Mental Energy vs. Physical Energy

I’ve been doing some thinking lately about laziness.

I’ve been accused of laziness on more than one occasion in my lifetime. And when I don’t accomplish my goals (which all involve physical exertion–like cleaning house), I mentally berate myself for my laziness.

Yet, when I examine what I do on a “lazy” day, I begin to question the assumption that I’m lazy. I don’t spend much time playing games or watching TV or movies. These days, when I read, it’s either to study the way other people write in my genre, or research for a writing project, or it’s to improve me mentally and/or spiritually. I don’t spend a lot of time on the internet when I’m at home because we only have dial-up, and it’s annoyingly slow; if I’m online, it’s specifically to do research or something else which needs to be done at that moment.

I spend most of my free time working on my writing. With my publication deadline looming, I’m trying to finish up my edits and formatting, I had to make my cover, and I’m still debating the blurb for the back cover. Plus I’m trying to market my blog ahead of my book’s publication in order to generate some interest in it. So I am spending a lot of time studying blog marketing (A-List Blogging Bootcamp has some really good information for free), checking out other people’s sites, and trying to improve my site. Oh, and I’m also working on building my website and I’m moving information from here to the new site.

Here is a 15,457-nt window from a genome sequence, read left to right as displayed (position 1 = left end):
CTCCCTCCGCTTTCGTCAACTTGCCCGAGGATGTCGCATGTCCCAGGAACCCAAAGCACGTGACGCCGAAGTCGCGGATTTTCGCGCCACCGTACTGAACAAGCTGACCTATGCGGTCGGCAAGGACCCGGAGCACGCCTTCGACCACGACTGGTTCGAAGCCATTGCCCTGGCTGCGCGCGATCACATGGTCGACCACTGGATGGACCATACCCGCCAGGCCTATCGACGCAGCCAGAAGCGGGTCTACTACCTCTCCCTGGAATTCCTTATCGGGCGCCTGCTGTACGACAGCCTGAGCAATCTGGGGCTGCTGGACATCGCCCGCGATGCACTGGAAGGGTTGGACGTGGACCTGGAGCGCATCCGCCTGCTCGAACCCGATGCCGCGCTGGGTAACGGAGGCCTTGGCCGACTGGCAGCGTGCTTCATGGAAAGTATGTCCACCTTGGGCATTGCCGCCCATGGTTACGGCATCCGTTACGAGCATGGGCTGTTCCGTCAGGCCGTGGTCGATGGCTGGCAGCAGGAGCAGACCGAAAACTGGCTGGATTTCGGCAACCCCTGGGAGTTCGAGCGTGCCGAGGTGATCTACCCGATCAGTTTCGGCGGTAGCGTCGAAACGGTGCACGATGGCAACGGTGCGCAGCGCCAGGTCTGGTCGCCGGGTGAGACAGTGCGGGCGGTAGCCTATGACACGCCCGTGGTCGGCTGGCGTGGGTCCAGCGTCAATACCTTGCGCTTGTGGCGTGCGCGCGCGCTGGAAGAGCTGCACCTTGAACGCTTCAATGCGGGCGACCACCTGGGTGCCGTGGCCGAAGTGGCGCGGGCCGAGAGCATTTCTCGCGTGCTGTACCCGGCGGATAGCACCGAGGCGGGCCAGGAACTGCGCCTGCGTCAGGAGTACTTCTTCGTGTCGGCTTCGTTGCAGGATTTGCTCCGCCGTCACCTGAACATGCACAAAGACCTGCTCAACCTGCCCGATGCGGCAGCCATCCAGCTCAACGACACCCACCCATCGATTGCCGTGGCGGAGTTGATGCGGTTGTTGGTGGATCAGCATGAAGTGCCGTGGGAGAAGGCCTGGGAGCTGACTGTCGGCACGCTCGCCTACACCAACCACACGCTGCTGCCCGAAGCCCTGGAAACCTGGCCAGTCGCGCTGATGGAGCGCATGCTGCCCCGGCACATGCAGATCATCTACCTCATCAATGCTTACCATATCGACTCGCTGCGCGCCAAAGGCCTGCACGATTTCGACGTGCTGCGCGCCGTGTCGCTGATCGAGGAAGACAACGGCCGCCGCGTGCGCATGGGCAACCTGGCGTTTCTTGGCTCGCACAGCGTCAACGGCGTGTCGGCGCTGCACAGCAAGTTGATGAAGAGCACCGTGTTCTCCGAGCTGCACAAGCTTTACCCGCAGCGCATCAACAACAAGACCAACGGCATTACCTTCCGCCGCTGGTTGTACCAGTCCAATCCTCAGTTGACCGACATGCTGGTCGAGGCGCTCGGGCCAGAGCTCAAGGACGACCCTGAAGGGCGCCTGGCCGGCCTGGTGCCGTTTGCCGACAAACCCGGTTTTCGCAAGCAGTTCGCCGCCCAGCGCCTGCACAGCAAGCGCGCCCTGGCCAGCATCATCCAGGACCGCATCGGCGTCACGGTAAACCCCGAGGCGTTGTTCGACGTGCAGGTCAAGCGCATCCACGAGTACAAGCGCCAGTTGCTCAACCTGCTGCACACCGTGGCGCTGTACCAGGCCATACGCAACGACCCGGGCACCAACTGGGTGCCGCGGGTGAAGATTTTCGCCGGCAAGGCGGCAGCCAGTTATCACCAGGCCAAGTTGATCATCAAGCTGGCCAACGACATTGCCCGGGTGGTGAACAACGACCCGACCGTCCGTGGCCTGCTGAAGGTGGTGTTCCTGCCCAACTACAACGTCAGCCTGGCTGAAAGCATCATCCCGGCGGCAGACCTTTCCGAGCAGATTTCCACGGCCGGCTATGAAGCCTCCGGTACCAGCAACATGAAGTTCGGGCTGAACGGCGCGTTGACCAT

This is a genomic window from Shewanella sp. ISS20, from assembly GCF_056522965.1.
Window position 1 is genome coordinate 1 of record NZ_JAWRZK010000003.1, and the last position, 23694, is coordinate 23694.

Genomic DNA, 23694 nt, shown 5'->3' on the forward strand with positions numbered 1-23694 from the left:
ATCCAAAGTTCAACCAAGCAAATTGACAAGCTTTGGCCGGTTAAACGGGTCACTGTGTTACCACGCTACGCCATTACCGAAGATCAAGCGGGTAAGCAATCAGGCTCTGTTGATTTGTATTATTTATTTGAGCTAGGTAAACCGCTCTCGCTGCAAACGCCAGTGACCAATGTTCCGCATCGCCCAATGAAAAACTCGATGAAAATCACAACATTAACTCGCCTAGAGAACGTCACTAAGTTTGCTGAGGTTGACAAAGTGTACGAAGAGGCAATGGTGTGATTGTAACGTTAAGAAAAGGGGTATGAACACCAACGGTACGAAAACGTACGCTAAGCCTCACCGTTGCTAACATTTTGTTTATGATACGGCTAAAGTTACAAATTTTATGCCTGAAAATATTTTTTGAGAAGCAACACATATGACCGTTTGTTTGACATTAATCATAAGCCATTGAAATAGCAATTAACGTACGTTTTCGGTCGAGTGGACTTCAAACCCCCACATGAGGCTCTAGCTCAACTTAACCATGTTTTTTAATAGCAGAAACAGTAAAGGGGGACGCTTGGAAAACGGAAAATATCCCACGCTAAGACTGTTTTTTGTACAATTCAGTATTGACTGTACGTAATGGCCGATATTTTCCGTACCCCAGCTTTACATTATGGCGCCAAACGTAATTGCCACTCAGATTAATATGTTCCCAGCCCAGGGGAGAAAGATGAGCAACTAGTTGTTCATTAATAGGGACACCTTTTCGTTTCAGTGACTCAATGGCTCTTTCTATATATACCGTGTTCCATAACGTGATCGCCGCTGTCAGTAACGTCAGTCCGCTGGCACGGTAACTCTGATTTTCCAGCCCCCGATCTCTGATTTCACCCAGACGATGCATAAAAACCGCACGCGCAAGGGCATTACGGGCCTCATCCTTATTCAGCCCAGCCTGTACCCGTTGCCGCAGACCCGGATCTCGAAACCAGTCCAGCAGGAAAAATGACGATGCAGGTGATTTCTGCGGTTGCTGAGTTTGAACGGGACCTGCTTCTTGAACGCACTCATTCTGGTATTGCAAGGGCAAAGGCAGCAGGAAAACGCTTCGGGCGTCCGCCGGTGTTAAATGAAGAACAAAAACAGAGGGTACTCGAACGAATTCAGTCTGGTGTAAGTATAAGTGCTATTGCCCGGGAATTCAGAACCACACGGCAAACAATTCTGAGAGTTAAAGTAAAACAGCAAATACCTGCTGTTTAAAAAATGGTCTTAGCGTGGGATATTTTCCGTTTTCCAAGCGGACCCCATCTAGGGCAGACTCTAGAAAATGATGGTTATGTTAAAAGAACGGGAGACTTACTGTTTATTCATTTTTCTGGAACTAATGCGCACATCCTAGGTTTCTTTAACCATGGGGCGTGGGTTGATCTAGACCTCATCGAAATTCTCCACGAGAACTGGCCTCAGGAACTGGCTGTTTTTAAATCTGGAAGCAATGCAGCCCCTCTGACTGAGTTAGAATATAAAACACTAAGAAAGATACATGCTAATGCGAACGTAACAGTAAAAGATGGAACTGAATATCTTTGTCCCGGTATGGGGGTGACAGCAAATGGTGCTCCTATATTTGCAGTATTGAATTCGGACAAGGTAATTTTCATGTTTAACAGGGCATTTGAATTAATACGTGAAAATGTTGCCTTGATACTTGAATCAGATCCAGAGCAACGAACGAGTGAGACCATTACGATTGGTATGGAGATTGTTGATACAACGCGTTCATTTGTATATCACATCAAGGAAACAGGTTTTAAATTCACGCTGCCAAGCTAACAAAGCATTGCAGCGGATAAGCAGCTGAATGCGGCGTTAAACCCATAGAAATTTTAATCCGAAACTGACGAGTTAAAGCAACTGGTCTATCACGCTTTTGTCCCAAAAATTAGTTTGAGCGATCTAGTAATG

I do a lot–it’s just not physical work.

Coming to that realization has made me think that perhaps all people have two types of energy–mental and physical–and they’re not interchangeable.

Mental vs. Physical

Think about people who are introverted versus extroverted. You can try to force yourself to be your opposite, but you will be unhappy doing do, and the longer you do it, the more likely you are to end up depressed. (Susan Cain has an excellent 20 minute lecture on why it’s okay to be an introvert.)

Some people have excessive amounts of physical energy. They’re known as “hyperactive.” Some people (like me) have excessive amounts of mental energy. We tend to be called “lazy.” Most everyone else has a balance between the two (“average”), although some people have excessive amounts of both (Benjamin Franklin comes to mind); these people with endless ideas and the energy to accomplish them are called “geniuses.” (Of course, it’s possible to be a genius with only one type of energy, but most of the people who truly become epic and go down in history have huge amounts of both.)

I think the number of people who have almost unlimited amounts of both physical and mental energy are a rarity. And yet, I think our society (American, in particular), expects everyone to strive for that ideal.